Accident and emergency claims

Accident and emergency –also known as ‘A & E’for short is a hectic, stressful environment where medical staff have to make decisions, often potentially life saving, whilst under pressure.

What do accident and emergency departments do?

They handle two types of situations:

  • Accidents: trauma e.g. road accidents
  • Emergencies: someone has suddenly developed an illness

These departments form part of the NHS and perform a valuable service which many people have reason to be grateful for. They deal with thousands of emergencies on a daily basis which include road traffic accidents, heart attacks, stabbings and workplace accidents.

They handle all types of cases from relatively mild through to life threatening and whilst this is usually performed to a high standard, things can and do go wrong.

It is important to keep this in perspective: medical professionals treat thousands of patients on a day to day basis and in many cases, save their lives.

However nothing is 100% risk free. Things do go wrong, for example a wrong diagnosis or incorrect treatment which then causes serious problems for the patient.

If you feel that you have become injured or ill as a result of medical negligence whilst in A & E then you may be able to make a claim for compensation. This can include a misdiagnosis, poor treatment, contracting an illness such as MRSA or neglect.

Examples of medical errors

These include missing the symptoms of a heart attack, sign of a fracture or an object within a wound. It can also include poor cleaning of a wound, late diagnosis, failure to refer the patient for tests and incorrect diagnosis.

Things can go wrong if there is a change in shifts and medical notes are not passed into the new shift. This can be a result of poor communication between medical staff who are under pressure at the time.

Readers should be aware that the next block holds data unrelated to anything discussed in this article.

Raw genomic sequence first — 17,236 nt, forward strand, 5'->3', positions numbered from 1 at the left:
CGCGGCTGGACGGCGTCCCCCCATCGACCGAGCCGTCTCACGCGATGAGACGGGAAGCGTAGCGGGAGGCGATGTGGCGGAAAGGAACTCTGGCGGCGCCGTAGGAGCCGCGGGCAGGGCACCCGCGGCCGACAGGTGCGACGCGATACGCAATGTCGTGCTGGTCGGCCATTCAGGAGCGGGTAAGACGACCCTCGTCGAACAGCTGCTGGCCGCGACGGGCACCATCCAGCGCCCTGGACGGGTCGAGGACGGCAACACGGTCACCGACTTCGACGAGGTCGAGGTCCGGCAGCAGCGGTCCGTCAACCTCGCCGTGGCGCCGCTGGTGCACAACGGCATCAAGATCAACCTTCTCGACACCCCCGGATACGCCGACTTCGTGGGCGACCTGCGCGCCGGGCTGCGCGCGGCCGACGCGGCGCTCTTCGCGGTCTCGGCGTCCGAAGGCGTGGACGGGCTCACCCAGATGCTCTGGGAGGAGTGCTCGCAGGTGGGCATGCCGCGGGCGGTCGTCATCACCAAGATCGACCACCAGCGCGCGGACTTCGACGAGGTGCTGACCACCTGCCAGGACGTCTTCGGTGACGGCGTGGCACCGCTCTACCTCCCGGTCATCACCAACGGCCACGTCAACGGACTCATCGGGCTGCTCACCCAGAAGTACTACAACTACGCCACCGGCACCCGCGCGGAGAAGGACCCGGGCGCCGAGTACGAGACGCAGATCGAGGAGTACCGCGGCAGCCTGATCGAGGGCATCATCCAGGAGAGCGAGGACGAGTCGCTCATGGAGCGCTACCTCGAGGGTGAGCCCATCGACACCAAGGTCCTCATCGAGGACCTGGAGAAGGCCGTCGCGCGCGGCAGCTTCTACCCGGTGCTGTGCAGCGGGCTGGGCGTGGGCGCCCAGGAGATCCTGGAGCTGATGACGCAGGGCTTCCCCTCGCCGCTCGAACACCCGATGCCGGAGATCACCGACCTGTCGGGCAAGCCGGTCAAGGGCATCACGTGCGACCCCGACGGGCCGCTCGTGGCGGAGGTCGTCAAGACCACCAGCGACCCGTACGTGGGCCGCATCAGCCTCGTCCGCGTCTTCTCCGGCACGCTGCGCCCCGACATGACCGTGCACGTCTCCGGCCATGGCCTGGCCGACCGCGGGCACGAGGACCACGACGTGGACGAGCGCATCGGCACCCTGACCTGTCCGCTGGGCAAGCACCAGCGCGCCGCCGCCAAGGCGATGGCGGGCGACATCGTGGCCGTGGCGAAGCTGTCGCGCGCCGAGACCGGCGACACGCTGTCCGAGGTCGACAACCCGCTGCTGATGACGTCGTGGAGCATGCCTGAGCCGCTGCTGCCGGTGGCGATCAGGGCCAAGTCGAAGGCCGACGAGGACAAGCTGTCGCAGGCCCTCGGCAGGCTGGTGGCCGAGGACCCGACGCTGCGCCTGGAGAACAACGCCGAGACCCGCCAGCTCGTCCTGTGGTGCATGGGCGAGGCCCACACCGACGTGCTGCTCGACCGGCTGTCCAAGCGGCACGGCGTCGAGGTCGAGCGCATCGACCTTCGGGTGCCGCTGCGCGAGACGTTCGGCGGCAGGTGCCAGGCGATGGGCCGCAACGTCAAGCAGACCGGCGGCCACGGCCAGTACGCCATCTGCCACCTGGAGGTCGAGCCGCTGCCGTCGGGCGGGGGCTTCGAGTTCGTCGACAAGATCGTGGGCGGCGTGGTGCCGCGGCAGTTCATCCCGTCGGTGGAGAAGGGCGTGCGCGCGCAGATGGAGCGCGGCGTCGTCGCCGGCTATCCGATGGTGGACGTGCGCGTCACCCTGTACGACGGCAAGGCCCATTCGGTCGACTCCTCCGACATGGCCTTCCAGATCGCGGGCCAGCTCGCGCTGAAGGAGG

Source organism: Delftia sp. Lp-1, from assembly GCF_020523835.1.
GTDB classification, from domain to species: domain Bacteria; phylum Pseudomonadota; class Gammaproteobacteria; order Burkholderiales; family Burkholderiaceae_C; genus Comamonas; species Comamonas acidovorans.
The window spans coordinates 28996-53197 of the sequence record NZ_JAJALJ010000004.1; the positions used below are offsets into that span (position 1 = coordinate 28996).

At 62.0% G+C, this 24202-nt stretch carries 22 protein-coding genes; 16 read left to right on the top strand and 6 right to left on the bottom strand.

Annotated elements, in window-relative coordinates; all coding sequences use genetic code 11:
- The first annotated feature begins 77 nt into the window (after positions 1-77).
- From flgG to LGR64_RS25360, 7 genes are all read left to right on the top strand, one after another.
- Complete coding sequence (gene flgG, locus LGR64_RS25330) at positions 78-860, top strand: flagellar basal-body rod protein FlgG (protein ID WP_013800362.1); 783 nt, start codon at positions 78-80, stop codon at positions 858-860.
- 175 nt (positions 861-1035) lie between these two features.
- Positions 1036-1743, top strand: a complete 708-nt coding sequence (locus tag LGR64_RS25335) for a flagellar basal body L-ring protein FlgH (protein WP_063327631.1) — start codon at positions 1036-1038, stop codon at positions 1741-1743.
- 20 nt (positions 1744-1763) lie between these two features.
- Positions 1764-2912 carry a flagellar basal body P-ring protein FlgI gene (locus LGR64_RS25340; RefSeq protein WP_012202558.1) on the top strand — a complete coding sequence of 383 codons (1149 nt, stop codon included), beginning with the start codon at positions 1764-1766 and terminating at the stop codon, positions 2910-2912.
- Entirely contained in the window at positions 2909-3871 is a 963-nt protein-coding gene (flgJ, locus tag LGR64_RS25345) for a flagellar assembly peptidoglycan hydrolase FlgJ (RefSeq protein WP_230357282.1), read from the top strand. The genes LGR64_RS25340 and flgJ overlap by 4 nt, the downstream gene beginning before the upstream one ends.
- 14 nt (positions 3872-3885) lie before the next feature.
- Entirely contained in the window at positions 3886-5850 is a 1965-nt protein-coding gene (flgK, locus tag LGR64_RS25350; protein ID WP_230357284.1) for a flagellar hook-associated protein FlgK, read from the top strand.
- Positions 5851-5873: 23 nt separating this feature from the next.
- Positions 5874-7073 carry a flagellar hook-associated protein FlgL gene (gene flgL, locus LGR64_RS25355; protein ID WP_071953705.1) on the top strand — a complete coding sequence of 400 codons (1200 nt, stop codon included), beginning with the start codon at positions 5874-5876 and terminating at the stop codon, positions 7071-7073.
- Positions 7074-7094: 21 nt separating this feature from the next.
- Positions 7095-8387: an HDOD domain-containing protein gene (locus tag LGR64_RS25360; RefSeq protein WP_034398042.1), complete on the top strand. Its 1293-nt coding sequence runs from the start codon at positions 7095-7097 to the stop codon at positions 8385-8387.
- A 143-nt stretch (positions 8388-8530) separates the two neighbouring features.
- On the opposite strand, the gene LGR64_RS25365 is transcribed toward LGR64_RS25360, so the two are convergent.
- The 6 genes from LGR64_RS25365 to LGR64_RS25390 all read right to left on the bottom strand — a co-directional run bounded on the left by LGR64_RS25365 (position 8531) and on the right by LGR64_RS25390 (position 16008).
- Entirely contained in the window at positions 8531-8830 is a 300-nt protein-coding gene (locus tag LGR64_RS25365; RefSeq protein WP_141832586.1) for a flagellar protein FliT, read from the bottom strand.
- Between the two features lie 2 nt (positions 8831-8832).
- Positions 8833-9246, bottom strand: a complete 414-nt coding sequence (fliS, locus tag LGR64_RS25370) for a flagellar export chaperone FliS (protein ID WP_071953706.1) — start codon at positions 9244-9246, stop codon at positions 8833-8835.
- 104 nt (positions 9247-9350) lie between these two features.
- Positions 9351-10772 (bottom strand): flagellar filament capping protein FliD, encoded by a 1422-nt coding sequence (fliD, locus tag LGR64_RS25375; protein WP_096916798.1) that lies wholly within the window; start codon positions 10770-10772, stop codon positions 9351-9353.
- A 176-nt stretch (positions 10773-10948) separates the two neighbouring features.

Making a claim for compensation for A & E negligence

You can choose to make a complaint about your treatment to the hospital in question or your local primary care trust (PCT). If this proves to be unsatisfactory then you can request an independent inquiry.

This inquiry may be handled by the Independent Complaints Advocacy Service (ICAS) who exist to provide help and support to people who wish to make a complaint. This is especially important for those who are considerable vulnerable and less able to do so.

They are an advocacy service which means that they act as a ‘voice’on your behalf. If you are unsure or not confident about the complaints procedure than an advocacy service can act on your behalf.

Another option is to make a complaint to the General Medical Council (GMC). This is a UK based independent regulator which ensures that doctors act in the best interests of their patients. They exist to protect the general public and to ensure that medicine in the UK is practised to the highest standard.

The GMC do not payout compensation but they do discipline doctors who have been found to be negligent. This does go someway to preventing this incident from being repeated. Serious cases result in the doctor concerned being struck off the medical register.

If you wish to pursue a claim for compensation then choose a personal injury lawyer, solicitor or claims management firm who have experience in this area.

They will have knowledge of the issues involved and should handle these with sensitivity and understanding. If they can prove that your injury or illness has been caused by medical negligence then they will work with you to ensure that you are awarded damages which are appropriate to the level of physical and mental distress caused.

For more information about the claims process, visit our making a claim for compensation section.

Time limit for claiming compensation for A & E negligence

The time limit for this type of claim will be discussed with you by your personal injury lawyer or solicitor.

Personal Injury Guide

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